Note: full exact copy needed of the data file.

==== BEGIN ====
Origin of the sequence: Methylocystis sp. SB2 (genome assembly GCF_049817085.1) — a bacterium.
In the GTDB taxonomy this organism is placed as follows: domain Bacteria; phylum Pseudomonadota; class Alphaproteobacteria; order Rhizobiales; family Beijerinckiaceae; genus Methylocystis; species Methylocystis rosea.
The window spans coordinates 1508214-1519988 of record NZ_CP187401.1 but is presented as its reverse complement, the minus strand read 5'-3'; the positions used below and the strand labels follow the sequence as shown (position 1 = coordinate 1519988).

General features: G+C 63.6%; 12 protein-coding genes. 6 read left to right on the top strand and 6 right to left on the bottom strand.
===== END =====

Origin of the sequence: Methylocystis sp. SB2 (genome assembly GCF_049817085.1) — a bacterium.
In the GTDB taxonomy this organism is placed as follows: domain Bacteria; phylum Pseudomonadota; class Alphaproteobacteria; order Rhizobiales; family Beijerinckiaceae; genus Methylocystis; species Methylocystis rosea.
The window spans coordinates 1508214-1519988 of record NZ_CP187401.1 but is presented as its reverse complement, the minus strand read 5'-3'; the positions used below and the strand labels follow the sequence as shown (position 1 = coordinate 1519988).

General features: G+C 63.6%; 12 protein-coding genes. 6 read left to right on the top strand and 6 right to left on the bottom strand.